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- Neelys Landing man shot, killed by highway patrol trooper after traffic stop (05/01/16)42
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- Missouri House votes to allow concealed weapons without permits (04/28/16)8
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- 2016 All-Missourian Boys Basketball (04/29/16)
- Senator introduces bill for I-57 that would connect Sikeston with Little Rock (04/28/16)4
- Law firm requests information about Cape's traffic cameras (04/25/16)3
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Police dogs from across state demonstrate talents in Cape
When it comes to catching crooks, dogs truly are an officer's best friend.
Cape Girardeau was the host of the 10th annual Missouri Police Canine Association conference this week. Canine officers and their handlers from across the state, including St. Louis, Columbia and Springfield, attended the conference.
Before a crowd of about 450 people Thursday, the canine officers demonstrated their talents at the Shawnee Sports Complex.
Explosions, gunshots, and sirens didn't distract the dogs as they brought down faux criminals fleeing the scene in mock arrests.
"These dogs have huge drive," Missouri State Highway Patrol trooper Bill Oliver told the crowd.
About 28 dogs were on hand Thursday night and ran through various exercises, including drug and bomb detection and attacks, while Oliver explained several nuances of police dog procedure.
The presentation started off with a bang as a suspect vehicle led three Cape Girardeau police squad cars on a brief chase around a soccer field as flash bombs exploded and a helicopter hovered above the action.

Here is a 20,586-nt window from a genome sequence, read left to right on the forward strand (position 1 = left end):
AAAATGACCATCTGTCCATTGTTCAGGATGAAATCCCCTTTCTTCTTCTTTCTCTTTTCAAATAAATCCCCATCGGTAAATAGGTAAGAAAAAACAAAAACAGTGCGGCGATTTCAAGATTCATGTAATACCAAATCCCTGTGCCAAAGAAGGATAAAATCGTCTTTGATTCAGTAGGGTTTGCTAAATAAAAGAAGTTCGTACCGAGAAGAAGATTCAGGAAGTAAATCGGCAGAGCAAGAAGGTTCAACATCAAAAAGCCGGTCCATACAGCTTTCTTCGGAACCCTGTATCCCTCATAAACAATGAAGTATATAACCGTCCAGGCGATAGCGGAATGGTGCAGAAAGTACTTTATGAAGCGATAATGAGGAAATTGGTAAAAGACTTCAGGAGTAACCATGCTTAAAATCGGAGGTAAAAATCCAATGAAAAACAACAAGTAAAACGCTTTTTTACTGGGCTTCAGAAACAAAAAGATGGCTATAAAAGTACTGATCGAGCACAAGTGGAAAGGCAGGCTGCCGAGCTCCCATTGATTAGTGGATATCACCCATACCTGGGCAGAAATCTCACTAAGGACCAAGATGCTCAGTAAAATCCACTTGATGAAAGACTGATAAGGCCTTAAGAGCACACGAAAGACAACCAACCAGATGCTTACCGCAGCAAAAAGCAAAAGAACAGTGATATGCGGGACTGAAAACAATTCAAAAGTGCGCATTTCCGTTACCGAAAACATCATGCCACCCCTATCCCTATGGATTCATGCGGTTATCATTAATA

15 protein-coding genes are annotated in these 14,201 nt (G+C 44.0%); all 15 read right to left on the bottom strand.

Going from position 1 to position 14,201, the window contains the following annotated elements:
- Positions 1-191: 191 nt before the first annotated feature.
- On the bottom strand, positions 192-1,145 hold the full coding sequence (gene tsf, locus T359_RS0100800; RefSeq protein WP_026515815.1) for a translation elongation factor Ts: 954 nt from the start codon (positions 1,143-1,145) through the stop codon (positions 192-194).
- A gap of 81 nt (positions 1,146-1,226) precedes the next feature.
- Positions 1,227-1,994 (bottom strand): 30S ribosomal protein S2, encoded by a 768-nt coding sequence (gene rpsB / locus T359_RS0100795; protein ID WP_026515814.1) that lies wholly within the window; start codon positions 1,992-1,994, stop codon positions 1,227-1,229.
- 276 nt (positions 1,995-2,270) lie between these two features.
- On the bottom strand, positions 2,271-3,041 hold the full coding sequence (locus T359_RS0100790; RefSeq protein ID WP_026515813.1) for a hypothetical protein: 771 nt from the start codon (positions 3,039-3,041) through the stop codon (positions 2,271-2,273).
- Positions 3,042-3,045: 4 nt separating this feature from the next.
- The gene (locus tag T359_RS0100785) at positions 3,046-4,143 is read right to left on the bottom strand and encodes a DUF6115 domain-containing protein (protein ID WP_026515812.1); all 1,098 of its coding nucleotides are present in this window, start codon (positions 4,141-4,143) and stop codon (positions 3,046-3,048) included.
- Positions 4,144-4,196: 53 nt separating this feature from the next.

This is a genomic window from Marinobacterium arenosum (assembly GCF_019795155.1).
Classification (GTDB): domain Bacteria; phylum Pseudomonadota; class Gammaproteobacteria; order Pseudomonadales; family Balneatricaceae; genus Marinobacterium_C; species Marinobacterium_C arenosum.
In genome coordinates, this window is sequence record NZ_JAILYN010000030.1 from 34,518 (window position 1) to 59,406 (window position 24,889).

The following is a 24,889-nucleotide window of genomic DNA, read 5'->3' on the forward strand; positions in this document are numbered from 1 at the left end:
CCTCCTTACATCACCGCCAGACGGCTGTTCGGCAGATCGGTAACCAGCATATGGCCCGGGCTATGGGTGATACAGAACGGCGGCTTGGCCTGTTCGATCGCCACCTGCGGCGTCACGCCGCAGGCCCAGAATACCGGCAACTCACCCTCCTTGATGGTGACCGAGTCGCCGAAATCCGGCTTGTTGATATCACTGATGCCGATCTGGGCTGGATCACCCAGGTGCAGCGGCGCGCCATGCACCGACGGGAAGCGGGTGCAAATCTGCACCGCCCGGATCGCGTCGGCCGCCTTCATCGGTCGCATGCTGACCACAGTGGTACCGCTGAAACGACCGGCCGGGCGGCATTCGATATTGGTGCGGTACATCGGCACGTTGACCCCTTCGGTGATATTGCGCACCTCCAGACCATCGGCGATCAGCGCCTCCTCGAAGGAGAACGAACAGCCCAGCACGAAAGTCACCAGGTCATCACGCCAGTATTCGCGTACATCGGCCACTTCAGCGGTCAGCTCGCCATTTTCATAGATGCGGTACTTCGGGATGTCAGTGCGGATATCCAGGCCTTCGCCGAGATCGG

The two "suspects" leapt from their vehicle but were quickly caught when officers sent their dogs after them.
For drug and bomb detection, Oliver pointed out the difference between the dogs' reactions. For bombs, the dog will sniff out the explosives and tell the handler where it's located by sitting down. But for some drug searches, the dogs will be aggressive and tear apart whatever is holding the narcotics.
The dogs also went through several different attack scenarios, some with the dogs wearing a muzzle and some involving an offender wearing a protective arm sleeve that the dogs sank their teeth into.
"Sometimes they don't want to let go," Oliver said when one particular dog, Speedy, refused to release his suspect.
In one of the sillier scenarios, a male trooper wearing a long wig and a dress while carrying a purse and rolling suitcase walked down the length of the crowd. Suddenly, a thief snatched the purse away.
To the shock of the crowd, the trooper opened his rolling suitcase to reveal a canine officer, who quickly ran after and nabbed the purse snatcher.
For Madilyn Freeman, 8, that surprise was her favorite part of the show.
"I thought he had a bomb," instead of a dog in the suitcase, she said.
The event closed with another police chase, featuring the Sikeston Special Operations Group, suspects armed with blank-loaded guns, and a helicopter landing on the field.
Sean Carr, 8, said with a wide grin that he loved watching the helicopter land and hoped to someday be a canine officer who flies helicopters.
"If my dad lets me," he said.
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